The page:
Wall Street Breakfast: Must-Know News

by: Rachael Granby
Rachael Granby
Seeking Alpha's flagship daily business news summary, gives you a rapid overview of the day's key financial news. It is published before 7:00 AM ET every market day and delivered to over 900,000 email subscribers.

Greece will miss deficit targets. The Greek cabinet approved the draft 2012 budget yesterday, and will present it to parliament today, but while the government agreed to an additional €6.6B ($8.8B) of austerity measures demanded by the troika, the country won't meet its deficit target this year. Greece's 2011 deficit is now expected to be 8.5% of GDP vs. its 7.6% target; for 2012, the deficit is set to fall to 6.8%, still above the 6.5% target. The news has sent Asian and European shares tumbling, though Greece says it's optimistic about the next tranche of aid.

NY Fed puts European banks in focus. The NY Fed may ask European lenders for more detailed reports on their liquidity positions, sources say, as the U.S. increases its monitoring of the European debt crisis. Regulators have already held informal talks with the banks, and the additional details could include information on forex and credit-default swaps.

ACI Worldwide buys S1. ACI Worldwide (NASDAQ:ACIW) will acquire online banking software developer S1 (NASDAQ:SONE) for a blended value consisting of $6.62 per share in cash and .1064 shares of ACI stock, meaning a cash payment of $360M, closing a deal in the works since July. The combined company "will be well positioned to address both emerging and developed payments markets," they say.

Alibaba lines up for Yahoo. Speaking to a U.S. audience late Friday, Alibaba (OTC:ALBCF) CEO Jack Ma said "we are very interested" in pursuing Yahoo (NASDAQ:YHOO) - the "whole" company - adding that Alibaba has held talks with other potential buyers about deal options. The possibility that Yahoo could fall under Chinese control raises some privacy concerns and could prompt an uproar among U.S. lawmakers and privacy watchdogs. YHOO +6.3% premarket (7:00 ET).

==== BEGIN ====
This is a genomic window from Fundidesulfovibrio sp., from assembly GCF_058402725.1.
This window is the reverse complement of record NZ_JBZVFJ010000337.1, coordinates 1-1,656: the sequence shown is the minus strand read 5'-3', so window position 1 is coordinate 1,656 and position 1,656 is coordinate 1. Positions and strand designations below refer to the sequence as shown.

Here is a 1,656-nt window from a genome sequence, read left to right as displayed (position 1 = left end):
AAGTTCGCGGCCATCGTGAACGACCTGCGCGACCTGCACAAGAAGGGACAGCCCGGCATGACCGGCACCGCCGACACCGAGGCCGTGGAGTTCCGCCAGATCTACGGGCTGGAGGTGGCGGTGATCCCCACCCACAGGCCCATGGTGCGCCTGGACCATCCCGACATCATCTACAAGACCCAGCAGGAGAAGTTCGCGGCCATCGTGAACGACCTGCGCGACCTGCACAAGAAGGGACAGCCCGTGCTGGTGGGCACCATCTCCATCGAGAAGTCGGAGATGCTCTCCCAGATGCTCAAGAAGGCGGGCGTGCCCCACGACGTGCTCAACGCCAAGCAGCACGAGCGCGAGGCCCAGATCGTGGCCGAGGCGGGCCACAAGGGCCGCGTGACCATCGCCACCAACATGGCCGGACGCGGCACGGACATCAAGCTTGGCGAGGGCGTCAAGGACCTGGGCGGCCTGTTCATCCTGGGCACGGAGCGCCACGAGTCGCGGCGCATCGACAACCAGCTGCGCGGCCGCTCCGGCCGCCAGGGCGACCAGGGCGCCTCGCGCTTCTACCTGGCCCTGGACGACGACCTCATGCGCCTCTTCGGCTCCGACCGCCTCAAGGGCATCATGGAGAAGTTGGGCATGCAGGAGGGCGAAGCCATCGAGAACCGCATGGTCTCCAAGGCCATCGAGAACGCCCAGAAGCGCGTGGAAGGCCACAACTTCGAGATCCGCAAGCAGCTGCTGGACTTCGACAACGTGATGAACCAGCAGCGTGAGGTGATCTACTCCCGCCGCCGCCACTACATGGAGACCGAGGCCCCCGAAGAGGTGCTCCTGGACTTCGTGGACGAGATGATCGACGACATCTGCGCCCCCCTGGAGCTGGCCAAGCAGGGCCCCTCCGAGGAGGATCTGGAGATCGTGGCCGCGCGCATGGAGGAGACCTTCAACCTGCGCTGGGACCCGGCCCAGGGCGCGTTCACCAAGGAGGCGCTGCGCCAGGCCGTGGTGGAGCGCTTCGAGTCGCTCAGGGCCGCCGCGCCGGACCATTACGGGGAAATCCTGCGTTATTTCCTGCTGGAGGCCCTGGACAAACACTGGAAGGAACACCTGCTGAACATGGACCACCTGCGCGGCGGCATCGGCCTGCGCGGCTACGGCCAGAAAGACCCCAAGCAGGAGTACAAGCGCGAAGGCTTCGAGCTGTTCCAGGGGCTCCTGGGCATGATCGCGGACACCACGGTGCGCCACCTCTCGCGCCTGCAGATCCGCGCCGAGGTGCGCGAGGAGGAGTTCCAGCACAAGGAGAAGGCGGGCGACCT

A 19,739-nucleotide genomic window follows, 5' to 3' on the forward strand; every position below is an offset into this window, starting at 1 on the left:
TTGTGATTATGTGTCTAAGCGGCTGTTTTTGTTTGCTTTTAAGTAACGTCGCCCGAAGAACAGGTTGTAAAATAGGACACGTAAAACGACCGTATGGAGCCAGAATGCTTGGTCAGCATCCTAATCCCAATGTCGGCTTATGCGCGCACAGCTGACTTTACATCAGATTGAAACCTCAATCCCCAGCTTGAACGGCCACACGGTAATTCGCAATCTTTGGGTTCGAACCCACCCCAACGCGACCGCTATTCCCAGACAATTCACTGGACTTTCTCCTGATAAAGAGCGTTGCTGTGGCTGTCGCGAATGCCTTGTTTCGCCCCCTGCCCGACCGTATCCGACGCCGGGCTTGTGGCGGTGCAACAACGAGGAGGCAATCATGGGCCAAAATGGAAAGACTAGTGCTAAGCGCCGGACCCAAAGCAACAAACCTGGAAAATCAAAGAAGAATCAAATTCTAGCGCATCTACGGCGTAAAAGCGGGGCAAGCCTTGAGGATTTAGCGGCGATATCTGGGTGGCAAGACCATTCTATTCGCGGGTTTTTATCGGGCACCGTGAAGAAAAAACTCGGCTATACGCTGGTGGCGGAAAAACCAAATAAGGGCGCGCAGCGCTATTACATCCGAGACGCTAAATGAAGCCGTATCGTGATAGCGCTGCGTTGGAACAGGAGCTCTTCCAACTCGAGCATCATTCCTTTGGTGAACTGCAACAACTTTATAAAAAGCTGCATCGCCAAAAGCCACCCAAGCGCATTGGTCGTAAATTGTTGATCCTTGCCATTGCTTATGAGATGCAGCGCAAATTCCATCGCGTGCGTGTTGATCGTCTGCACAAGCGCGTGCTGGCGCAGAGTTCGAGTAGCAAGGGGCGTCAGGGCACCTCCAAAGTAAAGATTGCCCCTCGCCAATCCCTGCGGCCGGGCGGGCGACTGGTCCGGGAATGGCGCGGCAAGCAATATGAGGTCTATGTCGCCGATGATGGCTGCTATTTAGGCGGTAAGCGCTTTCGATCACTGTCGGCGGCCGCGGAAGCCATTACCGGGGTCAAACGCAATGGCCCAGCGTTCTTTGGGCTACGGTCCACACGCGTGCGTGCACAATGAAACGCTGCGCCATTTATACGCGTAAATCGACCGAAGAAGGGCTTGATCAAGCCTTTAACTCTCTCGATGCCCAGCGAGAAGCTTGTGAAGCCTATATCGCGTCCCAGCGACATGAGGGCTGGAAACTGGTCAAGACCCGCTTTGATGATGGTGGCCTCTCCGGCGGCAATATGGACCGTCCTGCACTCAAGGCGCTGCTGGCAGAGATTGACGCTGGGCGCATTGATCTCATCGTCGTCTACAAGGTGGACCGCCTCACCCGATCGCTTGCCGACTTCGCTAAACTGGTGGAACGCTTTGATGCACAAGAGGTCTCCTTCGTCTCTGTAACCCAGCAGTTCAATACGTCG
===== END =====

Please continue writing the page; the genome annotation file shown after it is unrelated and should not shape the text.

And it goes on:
Kodak denies bankruptcy rumors. Eastman Kodak (EK) is +41% premarket (5:00 ET). The jump follows Kodak's statement that despite a recent draw-down from its credit line and rumors about restructuring, it has no intention of filing for bankruptcy: "It is not unusual for a company in transformation to explore all options and to engage a variety of outside advisers, including financial and legal advisers."

French bank worries won't go away. Shares of embattled Franco-Belgian lender Dexia (OTC:DXBGF) plunged as much as 12% following a Moody's report questioning its liquidity. Dexia has €3.4B exposure to Greece - the most of any European bank - although Moody's is more worried about its ability to borrow. Other French bank stocks aren't faring much better on worries about Greece missing its deficit targets. Recently, Credit Agricole (OTCPK:CRARY) was -5%; SocGen (OTCPK:SCGLY) -7%. BNP Paribas (OTCQX:BNPQY) -6%.

Eurozone mfg. contracts, again. Eurozone PMI came in at 48.5 vs. August's 49 and the flash estimate of 48.4 - a 25-month low and the 2nd consecutive month the reading is showing a contracting manufacturing sector. Only Germany's PMI held above the 50 mark.

Citigroup faces Japan probe. Japanese regulators are reportedly investigating Citigroup (NYSE:C) for possible violations in connection to the marketing of financial products. If found guilty, Citigroup would face its third major punishment in Japan in the last seven years, including the possible suspension of some operations for a given period of time.

Barclays, BofA may exit Archstone. Barclays (NYSE:BCS) and BofA (NYSE:BAC) are reportedly considering selling their stakes in apartment company Archstone. The two stakes total 53% of Archstone, and are worth a combined $2B-3B.

IMF sees more downside risk. Downside risks to the global economy have increased "as of late," said IMF Deputy Managing Director Zhu Min this morning, including the possibility that the U.S. economy could further weaken and that the eurozone debt crisis could spin out of policymakers' control. Countries need to begin "significant deficit reduction," some more urgently than others.

Q3 wrap. A volatile Q3 saw the S&P 500 drop 14%, and ended with investors worried that what once looked like a "soft patch" on the road to recovery is instead a harbinger of a global double dip. The result has been a flight to safety, though it hasn't been quite so clear what that entails, as even gold suffered some spectacular losses in Q3, falling 12% in the span of one week. Investors also turned to cash and government bonds, primarily in the U.S. and Germany, despite yields lower than the inflation rate.

Today's Markets
Asia: Japan -1.8%. Hong Kong -4.4%. China closed. India -1.7%.
Europe at midday: London -2.1%. Paris -2.5%. Frankfurt -2.5%.
Futures at 7:00: S&P -0.21%. 10-yr +0.08%. Euro -0.16% vs. dollar. Crude -0.85% to $78.53. Gold +2.3% to $1659.55.

Monday's Economic Calendar
Auto sales
10:00 ISM Manufacturing Index
10:00 Construction Spending
6:00 PM Fed's Lacker: 'Economics After the Crisis'

No notable earnings today.

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